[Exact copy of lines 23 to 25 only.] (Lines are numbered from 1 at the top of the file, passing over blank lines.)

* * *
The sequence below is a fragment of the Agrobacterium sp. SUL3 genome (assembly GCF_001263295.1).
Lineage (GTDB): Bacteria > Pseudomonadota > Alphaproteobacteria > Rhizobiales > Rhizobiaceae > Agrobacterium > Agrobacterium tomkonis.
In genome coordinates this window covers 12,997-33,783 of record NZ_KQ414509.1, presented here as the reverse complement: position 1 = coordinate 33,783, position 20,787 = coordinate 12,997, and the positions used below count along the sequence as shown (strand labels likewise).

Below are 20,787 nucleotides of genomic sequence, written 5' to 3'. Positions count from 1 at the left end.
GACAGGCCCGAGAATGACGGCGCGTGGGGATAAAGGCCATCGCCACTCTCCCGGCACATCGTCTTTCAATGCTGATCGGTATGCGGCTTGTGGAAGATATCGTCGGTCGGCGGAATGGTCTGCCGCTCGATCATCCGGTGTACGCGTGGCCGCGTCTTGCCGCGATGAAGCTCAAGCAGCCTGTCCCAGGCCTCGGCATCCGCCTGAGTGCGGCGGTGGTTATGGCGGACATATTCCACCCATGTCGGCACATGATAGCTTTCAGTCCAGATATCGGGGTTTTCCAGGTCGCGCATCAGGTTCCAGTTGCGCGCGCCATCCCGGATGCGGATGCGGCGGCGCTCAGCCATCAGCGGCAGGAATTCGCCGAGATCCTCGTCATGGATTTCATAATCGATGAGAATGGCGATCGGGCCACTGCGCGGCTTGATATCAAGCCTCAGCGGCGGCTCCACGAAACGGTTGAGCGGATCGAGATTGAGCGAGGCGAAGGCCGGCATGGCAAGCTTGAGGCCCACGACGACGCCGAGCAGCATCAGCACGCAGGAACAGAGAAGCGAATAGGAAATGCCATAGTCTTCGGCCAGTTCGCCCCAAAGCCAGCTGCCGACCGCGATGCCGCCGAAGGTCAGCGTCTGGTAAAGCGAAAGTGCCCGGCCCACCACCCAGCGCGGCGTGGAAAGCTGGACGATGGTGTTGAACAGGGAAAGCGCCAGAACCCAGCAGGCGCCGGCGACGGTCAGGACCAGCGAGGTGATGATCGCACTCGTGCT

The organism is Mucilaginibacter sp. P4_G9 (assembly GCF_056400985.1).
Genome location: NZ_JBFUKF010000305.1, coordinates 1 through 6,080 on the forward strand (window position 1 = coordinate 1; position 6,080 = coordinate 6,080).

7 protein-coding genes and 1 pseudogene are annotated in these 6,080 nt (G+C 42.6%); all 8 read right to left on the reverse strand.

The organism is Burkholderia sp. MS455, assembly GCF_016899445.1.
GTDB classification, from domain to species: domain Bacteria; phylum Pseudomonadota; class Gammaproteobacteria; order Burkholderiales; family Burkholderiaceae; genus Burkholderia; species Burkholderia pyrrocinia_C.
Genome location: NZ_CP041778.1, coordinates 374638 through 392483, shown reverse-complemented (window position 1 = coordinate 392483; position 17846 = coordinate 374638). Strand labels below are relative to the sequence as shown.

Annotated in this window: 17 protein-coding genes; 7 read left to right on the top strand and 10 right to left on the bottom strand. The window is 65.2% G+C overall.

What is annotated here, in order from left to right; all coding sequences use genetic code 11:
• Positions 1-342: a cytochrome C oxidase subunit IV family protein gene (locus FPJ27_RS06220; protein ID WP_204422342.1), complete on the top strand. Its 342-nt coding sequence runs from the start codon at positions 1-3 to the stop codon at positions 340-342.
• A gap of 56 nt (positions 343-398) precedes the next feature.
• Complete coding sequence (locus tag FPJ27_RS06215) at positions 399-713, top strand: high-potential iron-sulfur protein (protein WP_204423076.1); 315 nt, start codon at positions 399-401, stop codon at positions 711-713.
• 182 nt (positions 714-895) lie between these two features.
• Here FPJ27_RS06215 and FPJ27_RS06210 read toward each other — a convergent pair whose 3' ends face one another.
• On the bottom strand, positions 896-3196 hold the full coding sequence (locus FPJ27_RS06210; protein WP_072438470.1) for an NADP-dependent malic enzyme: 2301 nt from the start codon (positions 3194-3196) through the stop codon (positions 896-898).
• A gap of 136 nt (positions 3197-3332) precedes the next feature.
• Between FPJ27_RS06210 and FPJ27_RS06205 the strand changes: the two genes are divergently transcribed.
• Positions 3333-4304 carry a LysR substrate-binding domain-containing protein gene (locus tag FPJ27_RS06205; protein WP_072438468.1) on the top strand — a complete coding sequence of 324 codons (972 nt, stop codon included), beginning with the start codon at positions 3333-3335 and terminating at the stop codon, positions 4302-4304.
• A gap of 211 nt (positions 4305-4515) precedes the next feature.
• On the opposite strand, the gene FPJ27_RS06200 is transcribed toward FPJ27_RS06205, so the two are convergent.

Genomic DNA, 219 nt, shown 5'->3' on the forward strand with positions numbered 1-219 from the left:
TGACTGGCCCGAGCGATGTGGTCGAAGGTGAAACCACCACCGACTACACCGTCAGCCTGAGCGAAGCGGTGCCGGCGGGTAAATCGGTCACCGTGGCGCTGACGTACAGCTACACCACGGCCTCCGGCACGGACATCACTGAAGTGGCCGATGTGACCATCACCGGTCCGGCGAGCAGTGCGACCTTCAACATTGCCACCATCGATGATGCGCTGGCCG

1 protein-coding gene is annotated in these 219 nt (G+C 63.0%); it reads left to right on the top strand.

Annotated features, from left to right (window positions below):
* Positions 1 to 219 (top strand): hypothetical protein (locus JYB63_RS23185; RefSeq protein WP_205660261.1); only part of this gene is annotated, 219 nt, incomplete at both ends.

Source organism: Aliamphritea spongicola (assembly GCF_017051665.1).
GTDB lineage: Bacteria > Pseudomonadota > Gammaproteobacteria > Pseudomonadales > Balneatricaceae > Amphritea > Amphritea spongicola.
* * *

• A gap of 211 nt (positions 4305-4515) precedes the next feature.
• On the opposite strand, the gene FPJ27_RS06200 is transcribed toward FPJ27_RS06205, so the two are convergent.

Genomic DNA, 219 nt, shown 5'->3' on the forward strand with positions numbered 1-219 from the left: